The Maryland Court of Special Appeals recently handed down its opinion in Rosebrock v. Eastern Shore Emergency Physicians. The opinion makes defense attorney’s jobs a little easier when it comes to admitting testimony in medical malpractice cases, of what the doctor usually does when the doctor has no recollection of the care provided to the patient. This post addresses this case and whether this ruling is significant to Maryland medical malpractice law. I’ll also talk a little about an off the beaten path issue related to agency and personal representation.
Habit testimony in Maryland malpractice cases
This is a medical malpractice case where a nurse’s aide slipped and fell, while on duty, at Ruxton Nursing Home located in Denton, Maryland. After the fall, she complained of hip, knee, and back pain. EMTs arrived and immobilized the woman, then place her on a backboard. She went to the emergency room at Shore System’s Memorial Hospital in Easton, Maryland. The ER doctor orders an x-ray of the patients’ knees and hips, but there is no record of her examining the patient’s back; even though she complained about her back to the triage nurse. The x-rays come back negative, prompting the doctor to discharge the patient with minor knee and hip contusions.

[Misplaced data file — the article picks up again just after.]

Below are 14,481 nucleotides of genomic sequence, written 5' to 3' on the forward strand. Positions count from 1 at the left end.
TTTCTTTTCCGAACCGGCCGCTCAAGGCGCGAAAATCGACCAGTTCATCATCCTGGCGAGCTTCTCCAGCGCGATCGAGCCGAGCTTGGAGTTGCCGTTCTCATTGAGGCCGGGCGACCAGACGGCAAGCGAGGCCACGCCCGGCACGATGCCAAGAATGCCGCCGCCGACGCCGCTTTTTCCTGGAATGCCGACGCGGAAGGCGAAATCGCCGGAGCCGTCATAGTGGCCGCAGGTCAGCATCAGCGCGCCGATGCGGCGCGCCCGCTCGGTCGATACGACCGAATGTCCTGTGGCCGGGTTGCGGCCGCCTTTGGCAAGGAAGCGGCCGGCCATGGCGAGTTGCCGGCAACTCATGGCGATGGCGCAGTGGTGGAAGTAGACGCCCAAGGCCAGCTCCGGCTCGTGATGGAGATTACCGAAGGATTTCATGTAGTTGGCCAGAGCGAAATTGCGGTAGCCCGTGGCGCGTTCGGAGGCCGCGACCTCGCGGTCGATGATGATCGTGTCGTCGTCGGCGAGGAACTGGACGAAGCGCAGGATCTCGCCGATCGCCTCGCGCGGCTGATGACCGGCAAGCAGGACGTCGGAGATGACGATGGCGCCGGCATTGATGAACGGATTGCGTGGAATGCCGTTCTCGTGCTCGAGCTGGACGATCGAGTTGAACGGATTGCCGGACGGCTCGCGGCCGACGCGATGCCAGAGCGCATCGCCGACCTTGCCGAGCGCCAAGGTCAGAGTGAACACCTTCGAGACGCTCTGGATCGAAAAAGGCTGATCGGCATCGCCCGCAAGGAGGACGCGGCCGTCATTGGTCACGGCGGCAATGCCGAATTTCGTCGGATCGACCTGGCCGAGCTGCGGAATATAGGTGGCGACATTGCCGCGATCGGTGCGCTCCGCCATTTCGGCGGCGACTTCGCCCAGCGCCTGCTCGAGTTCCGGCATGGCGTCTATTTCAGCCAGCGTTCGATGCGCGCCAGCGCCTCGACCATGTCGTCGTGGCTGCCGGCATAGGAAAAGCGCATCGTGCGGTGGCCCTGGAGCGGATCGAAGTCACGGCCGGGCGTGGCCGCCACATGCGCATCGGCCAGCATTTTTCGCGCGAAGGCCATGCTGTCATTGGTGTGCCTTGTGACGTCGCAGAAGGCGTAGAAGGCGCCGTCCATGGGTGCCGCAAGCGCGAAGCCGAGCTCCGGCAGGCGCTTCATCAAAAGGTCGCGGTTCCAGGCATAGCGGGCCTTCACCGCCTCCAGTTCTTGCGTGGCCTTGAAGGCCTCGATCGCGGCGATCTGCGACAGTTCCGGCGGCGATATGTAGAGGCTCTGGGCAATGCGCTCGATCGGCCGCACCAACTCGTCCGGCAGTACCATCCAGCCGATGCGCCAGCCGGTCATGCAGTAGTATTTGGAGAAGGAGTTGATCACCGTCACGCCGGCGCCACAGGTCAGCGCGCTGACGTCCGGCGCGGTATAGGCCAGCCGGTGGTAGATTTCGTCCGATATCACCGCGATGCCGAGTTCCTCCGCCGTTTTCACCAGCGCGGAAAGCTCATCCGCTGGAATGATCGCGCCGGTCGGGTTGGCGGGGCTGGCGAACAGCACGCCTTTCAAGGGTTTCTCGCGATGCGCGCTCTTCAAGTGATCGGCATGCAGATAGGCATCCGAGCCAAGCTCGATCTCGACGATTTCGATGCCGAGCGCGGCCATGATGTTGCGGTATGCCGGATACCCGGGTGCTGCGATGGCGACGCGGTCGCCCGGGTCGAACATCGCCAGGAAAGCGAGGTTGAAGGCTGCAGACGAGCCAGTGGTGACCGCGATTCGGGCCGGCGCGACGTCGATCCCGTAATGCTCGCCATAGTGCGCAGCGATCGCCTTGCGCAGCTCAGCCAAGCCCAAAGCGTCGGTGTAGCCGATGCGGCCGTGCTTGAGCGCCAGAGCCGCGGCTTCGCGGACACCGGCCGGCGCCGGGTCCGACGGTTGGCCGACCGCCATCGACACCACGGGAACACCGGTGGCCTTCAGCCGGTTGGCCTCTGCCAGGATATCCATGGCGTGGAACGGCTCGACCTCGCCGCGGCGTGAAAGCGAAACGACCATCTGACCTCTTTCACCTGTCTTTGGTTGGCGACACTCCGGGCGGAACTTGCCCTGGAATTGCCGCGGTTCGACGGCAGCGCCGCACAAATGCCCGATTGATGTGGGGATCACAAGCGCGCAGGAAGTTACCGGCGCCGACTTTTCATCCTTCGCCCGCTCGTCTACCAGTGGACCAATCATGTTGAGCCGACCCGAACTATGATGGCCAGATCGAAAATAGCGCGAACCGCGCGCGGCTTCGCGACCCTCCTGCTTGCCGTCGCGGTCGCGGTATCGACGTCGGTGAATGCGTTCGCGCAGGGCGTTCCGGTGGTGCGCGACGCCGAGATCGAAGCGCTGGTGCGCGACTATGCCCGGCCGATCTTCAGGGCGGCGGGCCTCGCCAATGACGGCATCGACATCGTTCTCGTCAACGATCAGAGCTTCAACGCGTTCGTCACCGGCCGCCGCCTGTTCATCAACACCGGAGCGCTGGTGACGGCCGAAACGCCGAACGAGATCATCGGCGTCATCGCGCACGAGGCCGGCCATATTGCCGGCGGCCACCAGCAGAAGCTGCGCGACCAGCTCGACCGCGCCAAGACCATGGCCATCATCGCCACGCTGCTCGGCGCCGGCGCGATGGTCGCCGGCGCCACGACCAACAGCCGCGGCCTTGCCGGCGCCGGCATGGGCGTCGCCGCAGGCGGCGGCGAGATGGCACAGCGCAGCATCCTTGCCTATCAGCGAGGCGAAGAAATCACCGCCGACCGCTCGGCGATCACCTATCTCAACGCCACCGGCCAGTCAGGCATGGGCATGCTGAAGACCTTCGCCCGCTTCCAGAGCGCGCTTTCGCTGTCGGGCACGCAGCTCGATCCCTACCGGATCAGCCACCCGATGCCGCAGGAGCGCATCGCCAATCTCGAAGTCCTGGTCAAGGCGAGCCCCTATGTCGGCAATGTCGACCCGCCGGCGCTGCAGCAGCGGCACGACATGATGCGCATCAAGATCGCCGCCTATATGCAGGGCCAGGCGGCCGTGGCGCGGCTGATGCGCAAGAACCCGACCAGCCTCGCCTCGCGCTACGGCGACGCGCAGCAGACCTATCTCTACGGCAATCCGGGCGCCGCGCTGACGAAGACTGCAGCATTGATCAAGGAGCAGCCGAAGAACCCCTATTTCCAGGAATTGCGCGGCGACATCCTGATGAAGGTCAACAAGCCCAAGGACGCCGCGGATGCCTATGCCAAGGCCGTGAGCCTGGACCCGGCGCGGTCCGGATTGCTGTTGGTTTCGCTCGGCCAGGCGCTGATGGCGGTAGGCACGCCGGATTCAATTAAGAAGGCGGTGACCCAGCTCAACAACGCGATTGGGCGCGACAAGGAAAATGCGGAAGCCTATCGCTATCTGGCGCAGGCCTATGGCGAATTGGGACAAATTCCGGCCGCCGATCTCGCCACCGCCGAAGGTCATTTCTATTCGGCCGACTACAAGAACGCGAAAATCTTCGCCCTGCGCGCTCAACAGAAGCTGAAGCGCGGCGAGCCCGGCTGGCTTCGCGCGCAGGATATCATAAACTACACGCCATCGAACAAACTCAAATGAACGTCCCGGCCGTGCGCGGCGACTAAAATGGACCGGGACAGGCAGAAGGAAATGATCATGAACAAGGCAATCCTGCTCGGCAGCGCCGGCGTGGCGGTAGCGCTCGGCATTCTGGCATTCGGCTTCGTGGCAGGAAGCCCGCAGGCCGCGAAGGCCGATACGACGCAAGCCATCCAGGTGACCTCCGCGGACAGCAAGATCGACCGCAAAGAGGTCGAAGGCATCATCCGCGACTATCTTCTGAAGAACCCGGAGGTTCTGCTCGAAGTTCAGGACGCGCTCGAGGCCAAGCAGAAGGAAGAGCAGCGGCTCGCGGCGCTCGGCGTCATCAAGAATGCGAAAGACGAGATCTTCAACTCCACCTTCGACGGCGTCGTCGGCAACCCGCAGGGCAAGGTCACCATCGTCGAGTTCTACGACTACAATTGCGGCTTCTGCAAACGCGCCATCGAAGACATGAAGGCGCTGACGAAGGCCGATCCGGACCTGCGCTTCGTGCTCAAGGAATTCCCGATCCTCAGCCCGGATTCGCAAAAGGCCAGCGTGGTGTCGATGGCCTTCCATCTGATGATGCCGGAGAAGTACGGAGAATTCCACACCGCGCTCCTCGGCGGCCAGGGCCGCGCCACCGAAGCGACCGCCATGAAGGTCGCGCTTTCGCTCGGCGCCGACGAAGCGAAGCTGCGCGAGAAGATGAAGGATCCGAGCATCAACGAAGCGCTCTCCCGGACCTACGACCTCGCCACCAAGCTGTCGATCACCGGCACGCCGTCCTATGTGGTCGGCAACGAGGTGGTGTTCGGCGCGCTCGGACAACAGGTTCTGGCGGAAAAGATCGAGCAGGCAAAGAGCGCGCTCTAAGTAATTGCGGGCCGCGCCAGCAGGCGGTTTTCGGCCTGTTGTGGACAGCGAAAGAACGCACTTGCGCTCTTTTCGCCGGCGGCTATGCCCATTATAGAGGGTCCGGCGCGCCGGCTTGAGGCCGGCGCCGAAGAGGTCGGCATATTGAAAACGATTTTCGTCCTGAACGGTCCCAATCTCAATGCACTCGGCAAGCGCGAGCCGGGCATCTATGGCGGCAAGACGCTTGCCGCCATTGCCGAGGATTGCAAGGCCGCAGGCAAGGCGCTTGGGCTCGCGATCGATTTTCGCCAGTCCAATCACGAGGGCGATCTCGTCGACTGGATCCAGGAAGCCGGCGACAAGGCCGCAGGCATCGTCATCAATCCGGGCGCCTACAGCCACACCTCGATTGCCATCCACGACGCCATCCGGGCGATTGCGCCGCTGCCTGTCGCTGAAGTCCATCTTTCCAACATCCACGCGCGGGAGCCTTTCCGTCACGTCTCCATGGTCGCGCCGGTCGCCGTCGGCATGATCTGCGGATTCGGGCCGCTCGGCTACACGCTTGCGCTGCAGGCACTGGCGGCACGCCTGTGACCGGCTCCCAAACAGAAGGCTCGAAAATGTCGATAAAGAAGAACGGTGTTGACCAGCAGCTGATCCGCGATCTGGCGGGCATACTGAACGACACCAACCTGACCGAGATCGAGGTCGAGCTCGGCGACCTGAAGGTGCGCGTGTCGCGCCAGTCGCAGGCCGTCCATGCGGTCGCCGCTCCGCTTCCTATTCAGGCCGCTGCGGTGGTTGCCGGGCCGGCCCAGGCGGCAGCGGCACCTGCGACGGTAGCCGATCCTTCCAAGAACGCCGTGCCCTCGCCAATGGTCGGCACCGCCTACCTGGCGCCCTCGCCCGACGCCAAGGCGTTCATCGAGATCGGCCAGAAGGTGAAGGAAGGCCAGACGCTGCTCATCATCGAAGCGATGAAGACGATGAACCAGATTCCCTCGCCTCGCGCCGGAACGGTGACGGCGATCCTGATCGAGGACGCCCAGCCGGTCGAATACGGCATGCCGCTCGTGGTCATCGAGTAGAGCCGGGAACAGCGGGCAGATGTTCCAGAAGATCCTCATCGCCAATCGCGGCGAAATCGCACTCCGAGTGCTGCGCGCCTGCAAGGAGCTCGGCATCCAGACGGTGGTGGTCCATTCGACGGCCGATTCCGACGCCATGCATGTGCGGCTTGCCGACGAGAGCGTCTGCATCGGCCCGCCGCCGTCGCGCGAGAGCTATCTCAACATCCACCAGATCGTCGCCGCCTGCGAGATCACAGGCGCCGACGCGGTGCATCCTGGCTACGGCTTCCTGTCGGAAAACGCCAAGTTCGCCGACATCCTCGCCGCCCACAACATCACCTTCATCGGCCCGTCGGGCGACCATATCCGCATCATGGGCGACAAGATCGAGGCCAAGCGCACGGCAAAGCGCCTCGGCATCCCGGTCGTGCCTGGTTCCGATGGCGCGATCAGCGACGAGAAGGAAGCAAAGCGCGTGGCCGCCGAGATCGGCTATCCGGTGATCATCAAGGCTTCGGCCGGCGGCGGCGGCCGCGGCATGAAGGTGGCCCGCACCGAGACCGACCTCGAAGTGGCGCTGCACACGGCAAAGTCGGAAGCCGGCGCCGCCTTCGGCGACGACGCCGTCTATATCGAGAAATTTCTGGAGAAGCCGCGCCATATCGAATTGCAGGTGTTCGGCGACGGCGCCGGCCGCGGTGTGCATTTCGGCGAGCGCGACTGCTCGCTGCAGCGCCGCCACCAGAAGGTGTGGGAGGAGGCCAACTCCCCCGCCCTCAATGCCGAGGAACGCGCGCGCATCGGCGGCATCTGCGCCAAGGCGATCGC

Later on, the patient is still experiencing significant pain, resulting in another doctor ordering an MRI. The MRI showed a degenerative disk in the patient’s back, which is later revealed to be a burst/fractured vertebrae. Obviously, this is a bit more serious than a minor contusion, and the patient has to get spinal fusion surgery. Unfortunately, the surgery results in an infection, causing the patient to suffer a brain injury and enter a vegetative state.